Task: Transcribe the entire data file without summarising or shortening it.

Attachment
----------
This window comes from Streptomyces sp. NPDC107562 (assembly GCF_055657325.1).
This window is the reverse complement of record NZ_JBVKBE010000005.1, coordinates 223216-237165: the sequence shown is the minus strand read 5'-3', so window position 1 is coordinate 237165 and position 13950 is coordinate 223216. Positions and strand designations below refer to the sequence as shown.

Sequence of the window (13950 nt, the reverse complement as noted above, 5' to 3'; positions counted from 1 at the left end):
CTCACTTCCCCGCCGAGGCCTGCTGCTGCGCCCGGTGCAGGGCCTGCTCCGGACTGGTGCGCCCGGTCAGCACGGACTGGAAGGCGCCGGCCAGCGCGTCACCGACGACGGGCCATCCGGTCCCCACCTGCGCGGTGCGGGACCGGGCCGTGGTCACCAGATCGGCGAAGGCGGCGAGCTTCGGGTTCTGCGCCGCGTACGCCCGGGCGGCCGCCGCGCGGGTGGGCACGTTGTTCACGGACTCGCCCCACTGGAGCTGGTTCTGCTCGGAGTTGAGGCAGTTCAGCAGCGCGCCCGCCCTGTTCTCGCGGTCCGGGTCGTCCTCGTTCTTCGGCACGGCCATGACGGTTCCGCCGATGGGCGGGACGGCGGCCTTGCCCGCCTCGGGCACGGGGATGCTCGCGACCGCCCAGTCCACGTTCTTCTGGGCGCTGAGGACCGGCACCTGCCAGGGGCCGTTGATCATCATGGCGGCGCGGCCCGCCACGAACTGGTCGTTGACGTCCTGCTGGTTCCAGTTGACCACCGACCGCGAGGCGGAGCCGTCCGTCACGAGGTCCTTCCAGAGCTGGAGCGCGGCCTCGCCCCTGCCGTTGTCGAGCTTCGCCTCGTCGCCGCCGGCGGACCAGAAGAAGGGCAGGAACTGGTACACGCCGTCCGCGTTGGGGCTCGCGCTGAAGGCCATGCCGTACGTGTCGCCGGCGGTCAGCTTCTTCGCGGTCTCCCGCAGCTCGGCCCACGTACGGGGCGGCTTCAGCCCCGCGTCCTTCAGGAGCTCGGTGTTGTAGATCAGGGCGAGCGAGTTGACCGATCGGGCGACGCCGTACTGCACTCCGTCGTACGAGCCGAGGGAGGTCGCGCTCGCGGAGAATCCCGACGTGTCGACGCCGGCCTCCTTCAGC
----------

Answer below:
This window comes from Streptomyces sp. NPDC107562 (assembly GCF_055657325.1).
This window is the reverse complement of record NZ_JBVKBE010000005.1, coordinates 223216-237165: the sequence shown is the minus strand read 5'-3', so window position 1 is coordinate 237165 and position 13950 is coordinate 223216. Positions and strand designations below refer to the sequence as shown.

Sequence of the window (13950 nt, the reverse complement as noted above, 5' to 3'; positions counted from 1 at the left end):
CTCACTTCCCCGCCGAGGCCTGCTGCTGCGCCCGGTGCAGGGCCTGCTCCGGACTGGTGCGCCCGGTCAGCACGGACTGGAAGGCGCCGGCCAGCGCGTCACCGACGACGGGCCATCCGGTCCCCACCTGCGCGGTGCGGGACCGGGCCGTGGTCACCAGATCGGCGAAGGCGGCGAGCTTCGGGTTCTGCGCCGCGTACGCCCGGGCGGCCGCCGCGCGGGTGGGCACGTTGTTCACGGACTCGCCCCACTGGAGCTGGTTCTGCTCGGAGTTGAGGCAGTTCAGCAGCGCGCCCGCCCTGTTCTCGCGGTCCGGGTCGTCCTCGTTCTTCGGCACGGCCATGACGGTTCCGCCGATGGGCGGGACGGCGGCCTTGCCCGCCTCGGGCACGGGGATGCTCGCGACCGCCCAGTCCACGTTCTTCTGGGCGCTGAGGACCGGCACCTGCCAGGGGCCGTTGATCATCATGGCGGCGCGGCCCGCCACGAACTGGTCGTTGACGTCCTGCTGGTTCCAGTTGACCACCGACCGCGAGGCGGAGCCGTCCGTCACGAGGTCCTTCCAGAGCTGGAGCGCGGCCTCGCCCCTGCCGTTGTCGAGCTTCGCCTCGTCGCCGCCGGCGGACCAGAAGAAGGGCAGGAACTGGTACACGCCGTCCGCGTTGGGGCTCGCGCTGAAGGCCATGCCGTACGTGTCGCCGGCGGTCAGCTTCTTCGCGGTCTCCCGCAGCTCGGCCCACGTACGGGGCGGCTTCAGCCCCGCGTCCTTCAGGAGCTCGGTGTTGTAGATCAGGGCGAGCGAGTTGACCGATCGGGCGACGCCGTACTGCACTCCGTCGTACGAGCCGAGGGAGGTCGCGCTCGCGGAGAATCCCGACGTGTCGACGCCGGCCTCCTTCAGC